The Columbia Journalism Review scolded the Denver Post's Kurtis Lee last week for not doing something that I had complimented Lee for doing just a couple months before.
CJR's Mary Winter criticized Lee for failing to properly fact check a statement by Rep. Mike Coffman in a debate with Joe Miklosi, his Democratic challenger for the 6th Congressional District seat.
Lee reported Coffman's accusation that Miklosi favors a "cut" to Medicare of $716 billion, based on Miklosi's backing of Obamacare. Lee reported Miklosi's denial of Coffman's attack and left it at that.
Considering that the $716 billion complaint has been a leading GOP attack line for months, and has been factchecked many times, this sort of he-said/he-said isn't good enough.
Had the Post delved into the issue, it might have noted that several nonpartisan health-care analysts and factchecking groups have found the thrust of the Republican challenge to be overstated, misleading, or even false.
A couple months earlier when Coffman spokesman Owen Loftus told Lee that Miklosi favored a $500 billion cut to Medicare, based on Miklosi's support of Obamacare, Lee added the following paragraph to his article:
In a Washington Post fact check of similar claims, the health care law tries to identify ways to save money, and so the $500 billion figure comes from the difference over 10 years between anticipated Medicare spending (what is known as "the baseline") and the changes the law makes to reduce spending.
This prompted me to write a blog post with the headline of, "Denver Post reporter inspires respect for journalism by correcting Coffman spokesperson's assertion that Dems cut Medicare." (I'm a subtle headline writer, aren't I?)
I wondered why Lee did the right thing in one case and the wrong thing the second time, but there was no comment from Lee in Winter's article.
Why? Did Winter call Lee?
"No, I did not," Winter told me. "What I try to do always is give anybody we're dinging a heads up. Unfortunately, this got posted really fast. I emailed Kurtis and literally about three seconds later his story posted. And then I instantaneously sent him a link and said, Kurtis, by the way, it's already up. Again, hope you understand it's my job to do this. I dinged you."
I don't always reach out for a comment from journalists whom I criticize either, mostly because I don't want to bother them too often. Or I don't want to bother them with something that's likely way less important to them than me. On a very rare occasion, I'm in too big a rush.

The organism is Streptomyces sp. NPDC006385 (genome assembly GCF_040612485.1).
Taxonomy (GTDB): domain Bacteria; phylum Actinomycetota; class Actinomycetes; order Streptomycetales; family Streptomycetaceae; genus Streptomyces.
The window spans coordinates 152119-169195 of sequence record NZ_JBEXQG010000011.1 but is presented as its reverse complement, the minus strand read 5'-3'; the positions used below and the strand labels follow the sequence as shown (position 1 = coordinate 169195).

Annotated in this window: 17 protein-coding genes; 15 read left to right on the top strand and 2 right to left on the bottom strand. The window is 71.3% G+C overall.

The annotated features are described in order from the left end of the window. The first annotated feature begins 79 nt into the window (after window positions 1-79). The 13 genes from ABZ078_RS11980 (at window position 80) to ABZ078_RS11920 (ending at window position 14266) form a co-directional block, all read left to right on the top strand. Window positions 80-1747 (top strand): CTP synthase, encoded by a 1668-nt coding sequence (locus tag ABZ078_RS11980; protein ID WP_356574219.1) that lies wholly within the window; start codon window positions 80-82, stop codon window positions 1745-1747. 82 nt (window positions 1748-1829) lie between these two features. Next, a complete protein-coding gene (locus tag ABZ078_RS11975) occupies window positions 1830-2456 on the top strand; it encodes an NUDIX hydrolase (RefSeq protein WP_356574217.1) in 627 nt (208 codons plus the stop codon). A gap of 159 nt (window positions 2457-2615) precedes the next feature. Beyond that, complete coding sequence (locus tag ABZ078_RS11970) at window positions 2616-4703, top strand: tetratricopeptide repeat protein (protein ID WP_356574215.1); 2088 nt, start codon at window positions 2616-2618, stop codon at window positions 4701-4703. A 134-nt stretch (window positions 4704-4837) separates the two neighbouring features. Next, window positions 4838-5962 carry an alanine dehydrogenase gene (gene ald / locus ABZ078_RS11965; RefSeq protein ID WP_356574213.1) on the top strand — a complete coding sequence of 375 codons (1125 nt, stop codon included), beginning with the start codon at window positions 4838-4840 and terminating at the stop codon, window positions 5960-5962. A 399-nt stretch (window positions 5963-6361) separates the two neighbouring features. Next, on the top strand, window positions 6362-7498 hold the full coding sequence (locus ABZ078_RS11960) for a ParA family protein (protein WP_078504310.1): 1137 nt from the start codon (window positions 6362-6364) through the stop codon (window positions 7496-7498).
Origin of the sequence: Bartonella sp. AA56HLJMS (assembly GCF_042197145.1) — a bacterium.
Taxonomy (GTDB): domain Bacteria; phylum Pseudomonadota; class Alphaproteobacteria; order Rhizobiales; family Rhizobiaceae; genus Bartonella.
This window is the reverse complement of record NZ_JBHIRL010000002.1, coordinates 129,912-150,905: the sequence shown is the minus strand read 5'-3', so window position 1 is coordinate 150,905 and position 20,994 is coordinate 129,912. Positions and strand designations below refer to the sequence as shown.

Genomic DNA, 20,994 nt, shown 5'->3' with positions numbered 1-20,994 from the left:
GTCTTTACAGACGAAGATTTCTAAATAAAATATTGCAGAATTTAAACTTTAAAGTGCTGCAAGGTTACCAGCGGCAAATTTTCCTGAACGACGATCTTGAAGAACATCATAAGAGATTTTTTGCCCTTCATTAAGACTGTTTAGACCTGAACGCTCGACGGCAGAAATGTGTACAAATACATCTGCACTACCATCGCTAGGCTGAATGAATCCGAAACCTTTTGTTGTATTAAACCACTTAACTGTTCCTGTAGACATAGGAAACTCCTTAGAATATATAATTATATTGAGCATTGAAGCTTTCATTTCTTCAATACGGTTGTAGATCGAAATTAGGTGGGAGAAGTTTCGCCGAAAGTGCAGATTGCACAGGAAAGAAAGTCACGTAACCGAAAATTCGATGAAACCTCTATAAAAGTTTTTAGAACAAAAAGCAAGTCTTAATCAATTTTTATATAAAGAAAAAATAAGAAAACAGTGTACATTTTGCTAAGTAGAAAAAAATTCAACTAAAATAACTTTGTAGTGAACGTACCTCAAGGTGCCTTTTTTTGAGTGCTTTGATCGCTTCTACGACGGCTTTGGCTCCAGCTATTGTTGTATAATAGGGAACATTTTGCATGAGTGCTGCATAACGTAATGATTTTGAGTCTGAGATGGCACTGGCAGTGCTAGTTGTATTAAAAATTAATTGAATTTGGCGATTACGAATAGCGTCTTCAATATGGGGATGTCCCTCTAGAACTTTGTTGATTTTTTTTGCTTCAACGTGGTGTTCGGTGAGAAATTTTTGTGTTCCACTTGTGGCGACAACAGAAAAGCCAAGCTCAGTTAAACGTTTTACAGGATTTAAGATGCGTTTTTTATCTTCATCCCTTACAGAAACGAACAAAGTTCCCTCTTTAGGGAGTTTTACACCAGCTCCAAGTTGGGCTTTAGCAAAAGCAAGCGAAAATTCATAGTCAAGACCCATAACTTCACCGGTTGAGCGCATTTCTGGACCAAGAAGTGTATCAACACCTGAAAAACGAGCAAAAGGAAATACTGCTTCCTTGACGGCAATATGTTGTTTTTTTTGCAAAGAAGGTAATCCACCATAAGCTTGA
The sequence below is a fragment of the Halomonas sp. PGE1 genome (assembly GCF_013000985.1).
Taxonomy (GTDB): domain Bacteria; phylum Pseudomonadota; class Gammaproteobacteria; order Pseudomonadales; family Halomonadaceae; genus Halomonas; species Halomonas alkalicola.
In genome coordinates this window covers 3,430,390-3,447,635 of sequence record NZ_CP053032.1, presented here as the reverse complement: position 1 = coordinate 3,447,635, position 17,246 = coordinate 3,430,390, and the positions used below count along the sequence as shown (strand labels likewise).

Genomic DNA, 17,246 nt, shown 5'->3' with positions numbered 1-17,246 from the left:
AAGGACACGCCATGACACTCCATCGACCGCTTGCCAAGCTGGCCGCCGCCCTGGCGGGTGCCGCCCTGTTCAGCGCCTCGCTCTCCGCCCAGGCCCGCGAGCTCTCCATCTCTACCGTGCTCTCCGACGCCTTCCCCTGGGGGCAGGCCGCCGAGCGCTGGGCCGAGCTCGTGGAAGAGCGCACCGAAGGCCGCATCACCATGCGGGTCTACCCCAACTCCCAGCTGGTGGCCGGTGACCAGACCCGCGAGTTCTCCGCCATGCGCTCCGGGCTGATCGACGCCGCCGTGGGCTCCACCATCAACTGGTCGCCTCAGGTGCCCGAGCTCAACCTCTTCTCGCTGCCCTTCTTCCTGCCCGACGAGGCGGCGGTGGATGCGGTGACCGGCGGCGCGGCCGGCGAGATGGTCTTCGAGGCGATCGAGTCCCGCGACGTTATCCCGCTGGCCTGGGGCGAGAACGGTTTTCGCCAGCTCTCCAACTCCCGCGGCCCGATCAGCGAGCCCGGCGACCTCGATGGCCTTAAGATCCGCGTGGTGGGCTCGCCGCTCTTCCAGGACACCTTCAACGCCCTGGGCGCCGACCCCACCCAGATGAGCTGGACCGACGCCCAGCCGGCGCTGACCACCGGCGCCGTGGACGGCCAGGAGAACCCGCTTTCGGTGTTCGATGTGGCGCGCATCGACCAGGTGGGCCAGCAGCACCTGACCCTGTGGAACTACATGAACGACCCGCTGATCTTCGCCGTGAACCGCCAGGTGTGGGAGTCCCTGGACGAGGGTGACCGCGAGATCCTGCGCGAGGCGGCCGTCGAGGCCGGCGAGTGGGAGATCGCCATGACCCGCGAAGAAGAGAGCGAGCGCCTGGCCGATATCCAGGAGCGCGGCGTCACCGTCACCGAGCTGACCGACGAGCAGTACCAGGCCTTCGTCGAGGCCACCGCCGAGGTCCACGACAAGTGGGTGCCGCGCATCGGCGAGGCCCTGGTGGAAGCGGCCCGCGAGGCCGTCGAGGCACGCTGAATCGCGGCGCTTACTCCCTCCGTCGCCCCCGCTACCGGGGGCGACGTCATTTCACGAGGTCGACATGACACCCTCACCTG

But in this case, especially for the Columbia Journalism Review, I thought Winter should have asked Lee about his reporting.
"In this case, we were looking through the prism of the reader, more than any other factor," Winter told me, adding that if she were raising ethical concerns, she would definitely have contacted Lee. "We weren't on an real tight time deadline. What's the reader going to make of all this? The reader isn't privy to his thoughts. That was our primary goal in this piece, to ask questions that a reader would have."
For news reporting, she said, "it's always best to err on the side of calling somebody, but this was criticism."
That's fair enough, but Winter made a broad crtique of the Post's reporting, writing that the newspaper wasn't correcting the GOP attack on Medicare, and she should have called to make sure she was correct. Had she done so, Lee might have pointed out that he had corrected the Coffman campaign's Medicare assertion previously. Then Winter would have had a different set of questions to ask Lee.
So I thought I'd hear what Lee had to say.
I wrote him this email:
Why did you correct Loftus previously, or at least offer a nonpartisan perspective, but decided not to in the case Winter cites?
Do you agree with Winter that so many nonpartisan sources have found "the thrust of the Republican challenge [$716 billion "cut" from Medicare] to be overstated, misleading, or even false" that a reporter should present additional facts for readers when the accusation is made by someone like Coffman?
Guess what Lee had to say to me on the topic? Nothing.
He wrote that he respects my work, and Winter's, but he did not want to respond.
And he didn't respond to my follow-up email asking why he didn't want to comment and if he would have responded to Winter, if she'd contacted him.
So where does this leave us?
You have to think, judging from Lee's work in the past, that he thinks Coffman is seriously misleading us when he asserts that Miklosi favors a "cut" to Medicare. And you have to hope he thinks the issue is important enough, and sufficiently settled, that he gives readers the views of nonpartisan fact checkers in the future.
So let's hope Lee does the right thing next time, as he's done before, and informs readers about Coffman's Medicare scare tactics.